It's at this point that I'll want to look at some of the core C++ code and see how much of that I can devolve back into C.
I should mention that I have a Pod, and being the selfish person I am, am really only interested in building something that works for the Pod (for now). libdaisy has plenty of code that I'm probably not using (and will maybe never use), so that code can go. If there's code I'm not using in libdaisy that is also C++ code, that is double win for me.
A good way to figure this stuff out is to compile libdaisy with the example project, rather than link to it. That way, I can start ripping out code and looking for complaints from the compiler.
Header file inclusion was a mess in libdaisy when I first jumped in, and this has not seemed to change. The header dependencies still look like a mess, so I'll probably want to straighten that out.
Whenever I cannibalize software, I tend to work top-down. Grab and rework the highest-level abstractions and work through their dependencies until you reach the core stuff.
At this point, this is just a matter of converting the application C++ code into as close to C code as possible.
Next, I will port any DaisySP code into the example code and remove any deps needed here. So bye DaisySP at this point.
I may at this point also merge libdaisy code in with the main project code instead of linking them separately, as this makes the refactoring process easier. If I don't, I'll just make make sure the libdaisy Makefile is sane as well. We'll see.
Code consolidation. Grab all the working code as it stands and drop it into one repo. This includes the example, libdaisy, and daisyp. Preserve things as much as possible like they originally were.
The first step in the process is developing an ideal test patch to work from. I myself am quite fond of the reverb patch (it's the algorithm that started Soundpipe and my audio programming madness).
From there, a more sane makefile structure. This was done in a reductive manner last time, and I got most of the gunk of it that way. I'll try my best to keep this compatible with Daisy upstream, as it could be a useful thing for the community.
It's at this point that I blow up git and start over again. This fork will be one way. No turning back and merging changes. Period. Choo choo.
My final product will end up looking something like this, which was what I did when I first refactored libdaisy when it was still all in C.
Glancing back the codebase again after being months away from it, many things have changed, but not all things. I'll probably just do everything from scratch again.
Next steps for me:
Build a simpler Makefile. Their current system is way too over-engineered, and written by someone who hasn't actually written a Makefile from scratch before. (The makefile they currently was actually generated and lightly edited, which is a big "hell nah" for me).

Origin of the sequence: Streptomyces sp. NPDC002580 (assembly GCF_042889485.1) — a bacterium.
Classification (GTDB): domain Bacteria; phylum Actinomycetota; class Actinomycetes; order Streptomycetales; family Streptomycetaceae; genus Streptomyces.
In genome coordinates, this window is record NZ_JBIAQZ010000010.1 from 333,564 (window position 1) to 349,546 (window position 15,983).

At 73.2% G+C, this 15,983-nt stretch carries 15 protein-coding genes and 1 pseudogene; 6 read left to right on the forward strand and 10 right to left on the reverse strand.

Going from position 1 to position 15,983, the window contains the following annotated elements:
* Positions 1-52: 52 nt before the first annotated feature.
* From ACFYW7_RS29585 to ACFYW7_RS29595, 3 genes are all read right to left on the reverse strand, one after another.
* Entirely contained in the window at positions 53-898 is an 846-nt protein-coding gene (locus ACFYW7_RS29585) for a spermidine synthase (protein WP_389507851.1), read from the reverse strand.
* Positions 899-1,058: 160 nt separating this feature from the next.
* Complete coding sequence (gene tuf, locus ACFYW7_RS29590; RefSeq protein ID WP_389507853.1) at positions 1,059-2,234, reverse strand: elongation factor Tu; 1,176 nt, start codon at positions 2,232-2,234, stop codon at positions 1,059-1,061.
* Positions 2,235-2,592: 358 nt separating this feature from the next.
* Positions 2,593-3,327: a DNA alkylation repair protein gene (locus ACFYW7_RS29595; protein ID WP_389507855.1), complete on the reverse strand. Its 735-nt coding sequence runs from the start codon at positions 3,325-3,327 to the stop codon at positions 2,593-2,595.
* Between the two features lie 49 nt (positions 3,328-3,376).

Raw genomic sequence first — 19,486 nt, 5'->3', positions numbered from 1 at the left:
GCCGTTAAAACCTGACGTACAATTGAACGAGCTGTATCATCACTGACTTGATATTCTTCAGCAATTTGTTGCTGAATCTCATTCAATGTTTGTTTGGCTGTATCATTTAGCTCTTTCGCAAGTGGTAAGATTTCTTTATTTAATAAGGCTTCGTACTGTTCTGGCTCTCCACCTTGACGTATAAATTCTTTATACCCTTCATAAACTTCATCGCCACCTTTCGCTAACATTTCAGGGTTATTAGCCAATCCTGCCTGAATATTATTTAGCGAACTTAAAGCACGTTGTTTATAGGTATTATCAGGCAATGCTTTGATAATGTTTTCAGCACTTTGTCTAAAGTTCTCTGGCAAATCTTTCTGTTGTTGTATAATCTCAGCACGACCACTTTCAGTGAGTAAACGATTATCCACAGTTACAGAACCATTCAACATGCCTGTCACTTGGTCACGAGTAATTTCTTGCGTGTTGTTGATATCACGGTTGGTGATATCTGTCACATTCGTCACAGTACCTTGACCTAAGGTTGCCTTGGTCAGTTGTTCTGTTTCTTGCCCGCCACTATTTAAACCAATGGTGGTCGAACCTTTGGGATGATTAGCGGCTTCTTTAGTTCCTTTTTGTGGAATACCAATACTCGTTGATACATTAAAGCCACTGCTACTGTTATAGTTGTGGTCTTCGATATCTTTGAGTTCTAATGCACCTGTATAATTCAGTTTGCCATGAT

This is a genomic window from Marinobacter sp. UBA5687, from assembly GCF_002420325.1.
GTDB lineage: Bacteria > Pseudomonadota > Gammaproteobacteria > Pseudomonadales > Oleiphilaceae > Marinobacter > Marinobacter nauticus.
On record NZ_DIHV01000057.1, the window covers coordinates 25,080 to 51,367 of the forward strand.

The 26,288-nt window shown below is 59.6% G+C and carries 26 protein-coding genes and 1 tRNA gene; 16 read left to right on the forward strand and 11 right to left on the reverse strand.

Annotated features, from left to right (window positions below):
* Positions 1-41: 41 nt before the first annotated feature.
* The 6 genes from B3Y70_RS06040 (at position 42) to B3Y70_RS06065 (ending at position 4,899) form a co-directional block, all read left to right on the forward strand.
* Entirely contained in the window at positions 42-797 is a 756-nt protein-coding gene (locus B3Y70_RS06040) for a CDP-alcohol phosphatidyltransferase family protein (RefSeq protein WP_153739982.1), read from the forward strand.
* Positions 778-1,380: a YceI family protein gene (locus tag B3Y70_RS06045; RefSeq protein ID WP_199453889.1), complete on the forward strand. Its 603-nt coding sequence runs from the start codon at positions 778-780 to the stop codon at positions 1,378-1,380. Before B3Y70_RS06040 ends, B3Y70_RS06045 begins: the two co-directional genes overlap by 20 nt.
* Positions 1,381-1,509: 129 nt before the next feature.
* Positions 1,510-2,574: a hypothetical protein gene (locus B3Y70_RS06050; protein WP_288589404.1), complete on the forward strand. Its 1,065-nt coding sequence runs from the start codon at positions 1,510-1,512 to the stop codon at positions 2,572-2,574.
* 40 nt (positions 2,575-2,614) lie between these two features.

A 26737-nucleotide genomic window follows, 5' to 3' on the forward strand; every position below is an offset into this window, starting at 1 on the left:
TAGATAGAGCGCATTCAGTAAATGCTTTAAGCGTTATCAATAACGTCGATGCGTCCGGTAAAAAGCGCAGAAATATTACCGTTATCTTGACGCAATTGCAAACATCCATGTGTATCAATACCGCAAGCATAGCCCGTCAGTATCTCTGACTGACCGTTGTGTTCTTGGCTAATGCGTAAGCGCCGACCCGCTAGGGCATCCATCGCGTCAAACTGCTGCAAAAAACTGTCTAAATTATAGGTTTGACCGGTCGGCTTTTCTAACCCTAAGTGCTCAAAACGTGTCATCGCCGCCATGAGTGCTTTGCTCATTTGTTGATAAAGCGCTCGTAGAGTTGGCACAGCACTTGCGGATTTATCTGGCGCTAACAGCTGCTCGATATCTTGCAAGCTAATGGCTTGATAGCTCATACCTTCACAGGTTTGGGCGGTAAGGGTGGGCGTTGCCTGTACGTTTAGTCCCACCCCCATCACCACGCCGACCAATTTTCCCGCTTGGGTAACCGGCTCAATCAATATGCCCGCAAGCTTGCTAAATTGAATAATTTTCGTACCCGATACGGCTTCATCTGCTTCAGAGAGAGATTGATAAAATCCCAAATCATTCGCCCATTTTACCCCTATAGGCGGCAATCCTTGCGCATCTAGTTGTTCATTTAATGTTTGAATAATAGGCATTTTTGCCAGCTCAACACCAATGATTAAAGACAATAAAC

The more ambitious project of mine is making a fork of libdaisy and converting it to (hopefully) clean C89 with cleaner Makefiles, and maybe some architecture simplifications along the way.
@hecanjog Got the SimpleOscillator example to successfully build and run today for the Pod! My DaisyVerb example sadly does not work out-of-the box.
@zensaiyuki Do you have any good books on color that you'd recommend?
@paul i got the year wrong. 1931. more info about how XYZ works here: https://en.m.wikipedia.org/wiki/CIE_1931_color_space
Trying to make my fuzzy dot color blending look better.
Would this work?
get foreground + background colors. these are stored as a 32-bit sRGB color (8 bit for each channel, though the alpha color channel here is ignored).
normalize foreground + background rgb backgrounds to be between 0-1.
linearly interpolate normalized colors based on distance to center point. Closer is more foreground, farther is more background.
convert this new color back to 32-bit sRGB space... somehow "baking in" the linear color space. (this is the magic operation I'd like to exist).
update pixel in framebuffer
Here's the comparison image from the krita page: https://docs.krita.org/en/general_concepts/colors/linear_and_gamma.html
In the left is a similar blurry circle image in sRGB color space with similar dark rings. The right image has the same coloring done in a linear color space with those issues gone.
I want to be more like the right image.
For reference, these are my "fuzzy dots" as they exist right now. You can see the dark halos around the fuzzy points.
More on linear color spaces:
Krita seems to take color mixing very seriously:
"i know we're a little over time, but very quickly, third quarter projections---"
Sound, music, computers, etc.
Human being, being human.
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